Another concept is based on the possibilities of the penetration of Lake Vostok from another location, and not from Vostok Station. The resulting time involved in this proposal would lead to years of logistic preparations related to construction of a new manned station in Antarctica, and related deep drilling. This could lead to potential contamination of the lake by virtue of the introduction of hundreds of tons of equipment, fuel, drilling liquid, food, and a number of individuals that would occupy the site for many months, to say nothing of the millions of dollars spent to achieve goals that might result in the uncontrollable contamination of Lake Vostok water. Goals that are questionable could be solved by using the existing Vostok Station as a base for the final drilling of ice and exploration of the lake. In favor of the latter, a rule of science states that if it is possible to conduct an "experiment" (in a philosophical understanding of the word), it should be done as soon as possible if there is a scientific demand for it. The above discussion favors this demand, as shown by the scientists of many specialties who are awaiting samples of water from Lake Vostok.
The strategy of penetration into Lake Vostok was presented by the President of the Scientific Committee on Antarctic Research (SCAR), Professor Rutford, before participants of the SCAR International Workshop on Subglacial Lake Exploration in Cambridge, England, September 1999. Professor Rutford reminded the audience of the experience gained from other projects, especially from the Ross Ice Shelf Project (RISP). The majority of participants might not have taken the comments seriously, but I did because I took part in this project from 1974-1978, when Professor Rutford was the Director of RISP. The major objective of the project was to drill through the 416 m thick ice shelf to penetrate into the sea from a location known as the "J-9" Camp, located 500 km south of the ice shelf barrier. There was no information at that time on whether life might exist beneath the ice shelf far from the open ocean. A group of anonymous experts decided that requirements for the drilling equipment for penetration of the sea below the ice shelf should include an avoidance of any contamination of the subglacial environment beneath the bottom of the Ross Ice Shelf. As a result of these unrealistic requirements made by experts (some from fields of science not related to the issue at hand), the Americans produced very expensive and sophisticated equipment that was incapable of working in actual Antarctic conditions. As a result, the drilling equipment became frozen in the borehole and became unworkable at the beginning of drilling operations in the summer 1977 field season.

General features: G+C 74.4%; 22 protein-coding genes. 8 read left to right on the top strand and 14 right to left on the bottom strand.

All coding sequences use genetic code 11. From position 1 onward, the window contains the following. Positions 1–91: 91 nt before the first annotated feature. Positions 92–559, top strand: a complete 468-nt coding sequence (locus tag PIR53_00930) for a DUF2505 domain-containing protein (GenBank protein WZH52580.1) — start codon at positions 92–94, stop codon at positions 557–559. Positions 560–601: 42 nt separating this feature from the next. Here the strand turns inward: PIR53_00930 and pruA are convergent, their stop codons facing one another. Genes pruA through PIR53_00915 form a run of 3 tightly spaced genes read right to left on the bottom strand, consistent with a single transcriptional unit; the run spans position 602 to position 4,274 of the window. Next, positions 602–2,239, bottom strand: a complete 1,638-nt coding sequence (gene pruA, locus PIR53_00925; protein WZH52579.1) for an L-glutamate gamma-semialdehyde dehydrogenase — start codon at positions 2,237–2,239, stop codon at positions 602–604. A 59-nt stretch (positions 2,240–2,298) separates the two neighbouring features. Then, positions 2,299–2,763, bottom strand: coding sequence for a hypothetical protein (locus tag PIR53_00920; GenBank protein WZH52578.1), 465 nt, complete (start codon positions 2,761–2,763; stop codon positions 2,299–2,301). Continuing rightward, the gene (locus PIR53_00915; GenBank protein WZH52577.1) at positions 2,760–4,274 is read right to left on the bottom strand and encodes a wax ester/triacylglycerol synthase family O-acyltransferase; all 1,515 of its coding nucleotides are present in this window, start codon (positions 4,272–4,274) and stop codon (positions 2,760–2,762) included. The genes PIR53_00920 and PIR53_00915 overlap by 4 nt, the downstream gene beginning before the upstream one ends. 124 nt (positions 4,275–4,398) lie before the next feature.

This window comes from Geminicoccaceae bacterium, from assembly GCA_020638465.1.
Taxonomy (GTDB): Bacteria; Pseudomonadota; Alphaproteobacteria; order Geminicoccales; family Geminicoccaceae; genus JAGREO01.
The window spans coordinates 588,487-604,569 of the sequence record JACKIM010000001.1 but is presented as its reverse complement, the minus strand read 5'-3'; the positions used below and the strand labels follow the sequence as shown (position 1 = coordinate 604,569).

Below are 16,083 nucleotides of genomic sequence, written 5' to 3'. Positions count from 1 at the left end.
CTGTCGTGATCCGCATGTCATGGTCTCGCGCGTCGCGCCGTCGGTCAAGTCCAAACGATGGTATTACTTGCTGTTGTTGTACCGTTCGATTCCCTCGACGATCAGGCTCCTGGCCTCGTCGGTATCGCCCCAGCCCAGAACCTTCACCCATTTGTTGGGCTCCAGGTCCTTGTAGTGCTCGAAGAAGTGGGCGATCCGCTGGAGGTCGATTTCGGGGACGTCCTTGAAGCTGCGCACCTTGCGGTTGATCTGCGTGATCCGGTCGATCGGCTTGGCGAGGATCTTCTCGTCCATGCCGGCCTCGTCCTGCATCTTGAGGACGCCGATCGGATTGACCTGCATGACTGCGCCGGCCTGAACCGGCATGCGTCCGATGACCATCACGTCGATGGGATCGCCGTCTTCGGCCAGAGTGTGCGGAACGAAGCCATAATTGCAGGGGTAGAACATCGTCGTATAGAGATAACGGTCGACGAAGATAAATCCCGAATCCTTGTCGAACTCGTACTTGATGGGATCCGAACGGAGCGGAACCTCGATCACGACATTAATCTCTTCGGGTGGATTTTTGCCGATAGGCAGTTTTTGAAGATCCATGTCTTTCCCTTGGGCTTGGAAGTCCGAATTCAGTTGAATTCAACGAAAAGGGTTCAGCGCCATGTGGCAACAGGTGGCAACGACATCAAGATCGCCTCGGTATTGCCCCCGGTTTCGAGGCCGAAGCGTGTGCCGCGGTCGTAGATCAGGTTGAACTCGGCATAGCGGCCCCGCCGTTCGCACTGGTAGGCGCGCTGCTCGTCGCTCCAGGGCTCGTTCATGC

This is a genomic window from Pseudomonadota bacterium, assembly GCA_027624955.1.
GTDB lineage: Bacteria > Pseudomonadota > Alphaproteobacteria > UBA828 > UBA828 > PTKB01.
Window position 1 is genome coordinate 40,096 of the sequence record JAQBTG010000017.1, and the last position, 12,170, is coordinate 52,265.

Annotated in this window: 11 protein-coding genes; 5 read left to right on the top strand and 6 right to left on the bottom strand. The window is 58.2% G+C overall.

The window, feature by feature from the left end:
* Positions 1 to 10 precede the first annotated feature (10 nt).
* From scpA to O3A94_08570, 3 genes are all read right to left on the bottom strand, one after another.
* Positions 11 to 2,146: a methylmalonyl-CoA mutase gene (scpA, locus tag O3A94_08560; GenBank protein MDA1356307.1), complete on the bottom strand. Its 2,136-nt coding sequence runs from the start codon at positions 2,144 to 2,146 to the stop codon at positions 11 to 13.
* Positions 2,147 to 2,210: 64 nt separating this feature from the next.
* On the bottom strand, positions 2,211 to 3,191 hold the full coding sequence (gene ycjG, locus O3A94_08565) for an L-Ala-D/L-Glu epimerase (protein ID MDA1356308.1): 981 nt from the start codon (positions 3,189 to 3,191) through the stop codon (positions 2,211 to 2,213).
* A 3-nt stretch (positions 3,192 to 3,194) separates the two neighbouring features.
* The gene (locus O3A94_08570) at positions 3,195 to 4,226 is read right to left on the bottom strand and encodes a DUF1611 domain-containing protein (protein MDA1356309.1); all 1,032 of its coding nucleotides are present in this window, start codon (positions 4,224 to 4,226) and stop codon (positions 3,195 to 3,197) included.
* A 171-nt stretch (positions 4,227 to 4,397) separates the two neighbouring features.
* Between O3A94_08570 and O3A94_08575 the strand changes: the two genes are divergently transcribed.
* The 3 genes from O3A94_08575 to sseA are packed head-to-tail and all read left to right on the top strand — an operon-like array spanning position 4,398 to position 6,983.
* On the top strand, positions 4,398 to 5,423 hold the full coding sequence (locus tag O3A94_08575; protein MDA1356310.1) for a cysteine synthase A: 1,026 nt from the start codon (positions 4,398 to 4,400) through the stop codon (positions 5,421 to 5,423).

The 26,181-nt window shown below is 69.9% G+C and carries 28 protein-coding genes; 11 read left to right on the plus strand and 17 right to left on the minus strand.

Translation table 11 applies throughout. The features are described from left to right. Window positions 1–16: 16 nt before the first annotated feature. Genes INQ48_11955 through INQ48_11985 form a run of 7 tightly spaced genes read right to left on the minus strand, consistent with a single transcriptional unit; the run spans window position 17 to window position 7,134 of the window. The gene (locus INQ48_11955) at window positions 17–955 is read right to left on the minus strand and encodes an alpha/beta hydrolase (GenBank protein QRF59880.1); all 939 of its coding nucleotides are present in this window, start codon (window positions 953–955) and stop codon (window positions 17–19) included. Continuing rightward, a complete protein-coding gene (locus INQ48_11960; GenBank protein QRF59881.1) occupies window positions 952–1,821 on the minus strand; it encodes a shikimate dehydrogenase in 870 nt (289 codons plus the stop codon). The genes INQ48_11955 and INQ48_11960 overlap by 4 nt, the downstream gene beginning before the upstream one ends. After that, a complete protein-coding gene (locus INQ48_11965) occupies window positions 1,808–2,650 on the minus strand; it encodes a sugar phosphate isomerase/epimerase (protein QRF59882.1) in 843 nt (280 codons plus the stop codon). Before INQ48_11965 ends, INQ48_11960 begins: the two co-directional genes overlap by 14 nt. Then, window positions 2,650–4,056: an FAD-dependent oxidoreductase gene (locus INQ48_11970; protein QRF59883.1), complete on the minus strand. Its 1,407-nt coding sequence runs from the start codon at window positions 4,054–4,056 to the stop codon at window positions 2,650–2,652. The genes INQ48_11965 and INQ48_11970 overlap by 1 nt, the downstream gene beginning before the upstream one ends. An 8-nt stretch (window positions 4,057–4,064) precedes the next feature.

Drilling of the access hole through the ice shelf was completed the next season on 2 December 1977, but this time with a flame-jet, produced by the continuous combustion of fuel oil in a high-pressure air flow. The 416 m deep access hole with a diameter of more than half a meter flame-drilled its way to the sea below in 7 hours (Browning, 1978). But it also filled the hole with a large amount of a mixture of fuel oil and soot from the incomplete combustion of fuel oil. As a result a large amount of it escaped into the sea beneath the ice shelf. No one seriously considered the issue of contamination, but Mr. Hansen, a famous drilling equipment engineer and designer of the drilling equipment that froze in the borehole while attempting to make an ecologically clean hole through the ice shelf, mentioned to everyone at the camp that "If they had allowed me to put gallons of contamination under the ice shelf, I would design a completely different and much more reliable drilling unit, which would have never failed!" However, nobody listened to him: "Do not spoil the victory, Hansen..."